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After Rinas crashed through the ice road in December, Northwind decorated his plow truck for the Christmas season. It stayed there until after the new year, at which time the ice was strong enough to allow road crews to pull it out. - Nathalie Heiberg-Harrison/NNSL photo

Office on wheels above the ice

Nathalie Heiberg-Harrison
Northern News Services
Published Monday, April 23, 2012

This past ice road season wasn't without surprises for Kevin Rinas, but, according to him, surprises come to be expected when your office is on wheels and stationed on top of a turbulent frozen river.

NNSL photo/graphic

For the past six years Kevin Rinas has worked for Northwind Industries building and maintaining the Beaufort Delta's ice roads. - Nathalie Heiberg-Harrison/NNSL photo

"Every time you turn around it's a new adventure," he said.

Since he began working with Northwind Industries six years ago, Rinas has helped build and maintain the Beaufort Delta's ice roads from the time they open in December until they close in late April.

His work involves grading, plowing, trucking and, when he's back in the Northwind yard in Inuvik, being the jack of all trades in their shop.

"If I'm not running equipment, I'm in the shop wrenching. If I'm not wrenching, I'm welding," he said.

In December, on one of the days he was neither wrenching nor welding, The lifelong Inuvik resident did something he had never done in the 20 years he had been working on the ice road - he crashed right through it.

"I had gone over the area 40 or 50 times that day in my truck," he said. "The west wind started blowing and usually when the west wind blows it blows all the water in from the ocean and it puts stress on the ice."

At the south end of Cockney Channel, where Rinas was driving, two currents met and created a vortex that weakened the ice.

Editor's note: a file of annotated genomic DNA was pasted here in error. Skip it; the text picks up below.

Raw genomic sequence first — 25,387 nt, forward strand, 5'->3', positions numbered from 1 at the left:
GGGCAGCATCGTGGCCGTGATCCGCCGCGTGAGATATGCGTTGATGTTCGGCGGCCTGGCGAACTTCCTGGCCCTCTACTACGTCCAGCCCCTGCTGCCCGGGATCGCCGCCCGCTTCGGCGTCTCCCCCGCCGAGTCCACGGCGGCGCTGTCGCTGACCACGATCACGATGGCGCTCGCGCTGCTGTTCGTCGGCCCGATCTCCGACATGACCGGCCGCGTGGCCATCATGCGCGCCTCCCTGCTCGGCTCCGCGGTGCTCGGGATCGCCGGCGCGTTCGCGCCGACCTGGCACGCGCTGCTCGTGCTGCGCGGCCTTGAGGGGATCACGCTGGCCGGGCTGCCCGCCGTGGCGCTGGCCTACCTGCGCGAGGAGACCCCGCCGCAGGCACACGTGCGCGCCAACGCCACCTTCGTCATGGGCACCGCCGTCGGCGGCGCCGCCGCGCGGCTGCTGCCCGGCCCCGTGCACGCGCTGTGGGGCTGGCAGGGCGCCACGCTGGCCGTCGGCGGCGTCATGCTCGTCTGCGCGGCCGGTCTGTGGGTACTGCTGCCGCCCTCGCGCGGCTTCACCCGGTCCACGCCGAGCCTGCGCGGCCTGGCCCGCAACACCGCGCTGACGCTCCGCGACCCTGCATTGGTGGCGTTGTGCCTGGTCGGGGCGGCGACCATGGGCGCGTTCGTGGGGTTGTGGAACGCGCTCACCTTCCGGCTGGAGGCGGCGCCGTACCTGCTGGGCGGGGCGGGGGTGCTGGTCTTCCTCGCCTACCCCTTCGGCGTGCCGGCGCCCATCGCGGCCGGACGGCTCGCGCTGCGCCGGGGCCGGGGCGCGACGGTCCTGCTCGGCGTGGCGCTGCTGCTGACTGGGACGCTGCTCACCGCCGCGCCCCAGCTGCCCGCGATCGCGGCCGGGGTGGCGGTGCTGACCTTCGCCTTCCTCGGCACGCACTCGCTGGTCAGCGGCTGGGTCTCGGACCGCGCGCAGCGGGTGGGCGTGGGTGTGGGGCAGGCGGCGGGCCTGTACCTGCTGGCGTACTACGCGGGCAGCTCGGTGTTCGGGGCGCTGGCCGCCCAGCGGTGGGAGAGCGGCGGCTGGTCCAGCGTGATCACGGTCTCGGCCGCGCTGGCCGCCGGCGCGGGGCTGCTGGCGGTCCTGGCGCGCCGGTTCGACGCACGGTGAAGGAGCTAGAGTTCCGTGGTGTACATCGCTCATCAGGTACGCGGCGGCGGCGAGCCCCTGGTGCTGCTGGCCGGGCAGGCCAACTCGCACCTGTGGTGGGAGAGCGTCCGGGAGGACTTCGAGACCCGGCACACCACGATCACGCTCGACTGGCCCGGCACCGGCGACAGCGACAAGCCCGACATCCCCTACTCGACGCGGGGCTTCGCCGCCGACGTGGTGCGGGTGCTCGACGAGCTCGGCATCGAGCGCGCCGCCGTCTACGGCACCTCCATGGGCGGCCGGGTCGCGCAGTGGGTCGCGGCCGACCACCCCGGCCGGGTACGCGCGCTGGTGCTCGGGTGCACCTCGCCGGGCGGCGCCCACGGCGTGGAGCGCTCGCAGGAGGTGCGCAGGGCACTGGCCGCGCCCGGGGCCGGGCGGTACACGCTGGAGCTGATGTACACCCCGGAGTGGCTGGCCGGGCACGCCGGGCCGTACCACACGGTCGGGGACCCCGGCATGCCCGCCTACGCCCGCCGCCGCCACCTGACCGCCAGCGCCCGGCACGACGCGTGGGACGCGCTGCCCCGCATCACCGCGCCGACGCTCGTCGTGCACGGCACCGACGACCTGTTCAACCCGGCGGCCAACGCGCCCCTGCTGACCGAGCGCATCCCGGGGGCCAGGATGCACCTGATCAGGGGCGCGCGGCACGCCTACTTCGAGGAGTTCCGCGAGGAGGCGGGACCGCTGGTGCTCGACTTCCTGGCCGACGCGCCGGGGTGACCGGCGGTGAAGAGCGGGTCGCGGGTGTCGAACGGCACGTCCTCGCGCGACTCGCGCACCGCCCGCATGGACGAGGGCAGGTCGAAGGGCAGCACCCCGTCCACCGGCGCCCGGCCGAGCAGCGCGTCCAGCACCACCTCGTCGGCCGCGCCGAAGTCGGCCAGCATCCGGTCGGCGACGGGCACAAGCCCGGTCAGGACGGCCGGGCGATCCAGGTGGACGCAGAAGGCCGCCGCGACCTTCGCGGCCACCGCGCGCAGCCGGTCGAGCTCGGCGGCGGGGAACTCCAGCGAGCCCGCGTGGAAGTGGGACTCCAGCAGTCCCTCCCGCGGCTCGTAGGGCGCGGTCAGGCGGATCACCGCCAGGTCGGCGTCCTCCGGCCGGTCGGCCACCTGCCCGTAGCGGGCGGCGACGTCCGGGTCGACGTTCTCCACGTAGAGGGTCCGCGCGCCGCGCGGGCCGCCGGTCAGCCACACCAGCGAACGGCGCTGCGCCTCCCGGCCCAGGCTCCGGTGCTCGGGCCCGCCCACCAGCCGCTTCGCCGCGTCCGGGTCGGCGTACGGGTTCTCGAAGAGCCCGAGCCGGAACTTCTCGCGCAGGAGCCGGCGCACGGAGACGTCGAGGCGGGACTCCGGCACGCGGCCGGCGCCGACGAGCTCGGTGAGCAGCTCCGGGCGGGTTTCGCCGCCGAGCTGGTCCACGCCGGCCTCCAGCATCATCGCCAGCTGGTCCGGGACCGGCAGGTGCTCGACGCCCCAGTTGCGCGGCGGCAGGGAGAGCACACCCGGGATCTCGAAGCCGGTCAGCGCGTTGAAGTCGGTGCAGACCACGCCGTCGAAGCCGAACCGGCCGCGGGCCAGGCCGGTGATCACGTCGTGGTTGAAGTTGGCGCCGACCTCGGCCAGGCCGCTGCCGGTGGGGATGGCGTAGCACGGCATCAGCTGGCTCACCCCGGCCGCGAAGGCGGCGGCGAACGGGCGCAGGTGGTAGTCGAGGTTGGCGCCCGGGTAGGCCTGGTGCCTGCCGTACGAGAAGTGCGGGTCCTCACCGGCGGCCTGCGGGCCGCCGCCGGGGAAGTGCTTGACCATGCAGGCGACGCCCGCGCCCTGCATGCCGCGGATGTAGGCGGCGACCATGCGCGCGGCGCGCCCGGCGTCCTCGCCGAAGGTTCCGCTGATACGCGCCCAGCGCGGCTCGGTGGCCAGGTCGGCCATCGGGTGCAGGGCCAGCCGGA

"I got right in the middle of the road. I was going to turn around on the other side of the corner and then (the truck) just dropped in," he said. "I was standing just outside the door holding onto the cab, making sure all the switches were off, and I noticed I started sinking - the piece of ice that I was on - so I hopped out."

Once Rinas got to solid ground, he surveyed the damage. He estimates his plow truck had sunk down four feet into the ice. Amazingly, after hitching a ride back to the Northwind yard to pick up another truck, he was back on the road within an hour.

Rinas never graduated from high school and instead said he learned what he knows from his father.

Later, he learned more and more on the job, and through the transportation of dangerous goods training program, WHMIS training and his Class 1 driver's licence certification course.

"My dad was a mechanic. Well, he was a jack of all trades and I pretty much followed his footsteps," he said. "When my dad first started teaching me to wrench he just gave me a handful of tools and said, 'I'll give you a day to pull that engine out.'"

Eight hours later, when the engine was out and on the shop floor, his first hands-on lesson was complete.

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